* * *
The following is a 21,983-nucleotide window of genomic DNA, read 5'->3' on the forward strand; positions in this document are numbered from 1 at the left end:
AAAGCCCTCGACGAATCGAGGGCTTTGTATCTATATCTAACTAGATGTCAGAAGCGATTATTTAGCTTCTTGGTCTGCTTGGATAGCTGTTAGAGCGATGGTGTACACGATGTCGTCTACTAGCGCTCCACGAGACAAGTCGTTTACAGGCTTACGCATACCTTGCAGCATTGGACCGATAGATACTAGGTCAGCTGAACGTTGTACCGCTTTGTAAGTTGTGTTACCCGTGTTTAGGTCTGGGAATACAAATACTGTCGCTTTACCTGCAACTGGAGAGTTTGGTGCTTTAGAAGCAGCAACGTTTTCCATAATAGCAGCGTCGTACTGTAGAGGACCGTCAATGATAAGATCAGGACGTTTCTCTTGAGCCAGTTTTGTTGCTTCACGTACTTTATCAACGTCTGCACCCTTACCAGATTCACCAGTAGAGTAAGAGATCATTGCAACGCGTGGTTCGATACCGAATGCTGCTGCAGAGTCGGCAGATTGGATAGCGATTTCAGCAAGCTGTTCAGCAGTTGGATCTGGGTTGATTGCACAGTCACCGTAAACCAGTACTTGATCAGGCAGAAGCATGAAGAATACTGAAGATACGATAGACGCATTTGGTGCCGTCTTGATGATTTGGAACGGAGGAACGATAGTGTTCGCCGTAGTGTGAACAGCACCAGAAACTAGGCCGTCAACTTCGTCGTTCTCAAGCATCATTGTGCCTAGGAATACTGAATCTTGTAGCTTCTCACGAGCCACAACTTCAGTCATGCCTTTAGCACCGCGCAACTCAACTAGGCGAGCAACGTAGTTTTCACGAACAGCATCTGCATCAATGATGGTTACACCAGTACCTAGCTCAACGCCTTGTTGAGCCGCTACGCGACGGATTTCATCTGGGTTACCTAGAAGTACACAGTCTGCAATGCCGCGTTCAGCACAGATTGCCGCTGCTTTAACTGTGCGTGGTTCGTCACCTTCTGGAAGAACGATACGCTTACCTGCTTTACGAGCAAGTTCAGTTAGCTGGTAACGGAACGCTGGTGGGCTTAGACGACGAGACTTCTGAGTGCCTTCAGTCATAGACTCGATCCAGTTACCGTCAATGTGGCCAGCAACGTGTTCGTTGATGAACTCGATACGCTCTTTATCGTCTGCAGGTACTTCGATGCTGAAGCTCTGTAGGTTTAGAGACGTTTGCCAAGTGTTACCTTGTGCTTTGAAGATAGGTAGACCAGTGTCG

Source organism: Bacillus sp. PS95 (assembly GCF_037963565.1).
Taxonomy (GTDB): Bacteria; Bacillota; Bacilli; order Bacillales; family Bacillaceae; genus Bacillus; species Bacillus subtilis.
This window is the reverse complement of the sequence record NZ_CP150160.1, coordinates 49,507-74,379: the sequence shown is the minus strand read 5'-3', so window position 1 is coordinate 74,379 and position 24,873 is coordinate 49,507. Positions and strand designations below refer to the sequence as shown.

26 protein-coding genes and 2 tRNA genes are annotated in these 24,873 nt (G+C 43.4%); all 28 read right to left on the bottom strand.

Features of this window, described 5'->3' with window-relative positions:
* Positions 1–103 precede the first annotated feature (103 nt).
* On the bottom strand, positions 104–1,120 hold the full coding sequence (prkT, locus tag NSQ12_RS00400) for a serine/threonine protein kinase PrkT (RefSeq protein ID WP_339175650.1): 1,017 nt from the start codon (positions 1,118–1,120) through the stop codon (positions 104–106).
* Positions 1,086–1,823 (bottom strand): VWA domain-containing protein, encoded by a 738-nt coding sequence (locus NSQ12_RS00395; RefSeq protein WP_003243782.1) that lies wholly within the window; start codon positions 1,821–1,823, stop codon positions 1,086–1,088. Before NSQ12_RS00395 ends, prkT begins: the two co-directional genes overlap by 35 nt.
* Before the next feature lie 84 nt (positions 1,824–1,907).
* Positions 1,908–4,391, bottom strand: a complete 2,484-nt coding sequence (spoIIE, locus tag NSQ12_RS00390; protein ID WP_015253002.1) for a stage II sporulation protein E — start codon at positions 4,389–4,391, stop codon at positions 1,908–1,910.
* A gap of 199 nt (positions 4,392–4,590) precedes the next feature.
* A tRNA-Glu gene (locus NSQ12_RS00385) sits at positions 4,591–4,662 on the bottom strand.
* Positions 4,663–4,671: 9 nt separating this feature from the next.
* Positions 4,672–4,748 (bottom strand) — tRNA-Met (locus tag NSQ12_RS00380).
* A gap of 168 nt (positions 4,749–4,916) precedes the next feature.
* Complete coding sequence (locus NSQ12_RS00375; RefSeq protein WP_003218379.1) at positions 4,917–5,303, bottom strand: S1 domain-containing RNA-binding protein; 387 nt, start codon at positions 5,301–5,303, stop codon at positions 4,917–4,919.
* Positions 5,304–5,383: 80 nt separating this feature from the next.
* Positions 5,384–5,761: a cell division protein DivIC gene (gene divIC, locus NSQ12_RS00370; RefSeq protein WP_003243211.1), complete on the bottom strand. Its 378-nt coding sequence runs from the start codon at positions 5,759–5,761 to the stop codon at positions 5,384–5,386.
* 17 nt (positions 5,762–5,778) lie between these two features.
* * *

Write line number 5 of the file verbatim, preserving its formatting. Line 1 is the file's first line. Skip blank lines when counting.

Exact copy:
This window is the reverse complement of the sequence record NZ_CP150160.1, coordinates 49,507-74,379: the sequence shown is the minus strand read 5'-3', so window position 1 is coordinate 74,379 and position 24,873 is coordinate 49,507. Positions and strand designations below refer to the sequence as shown.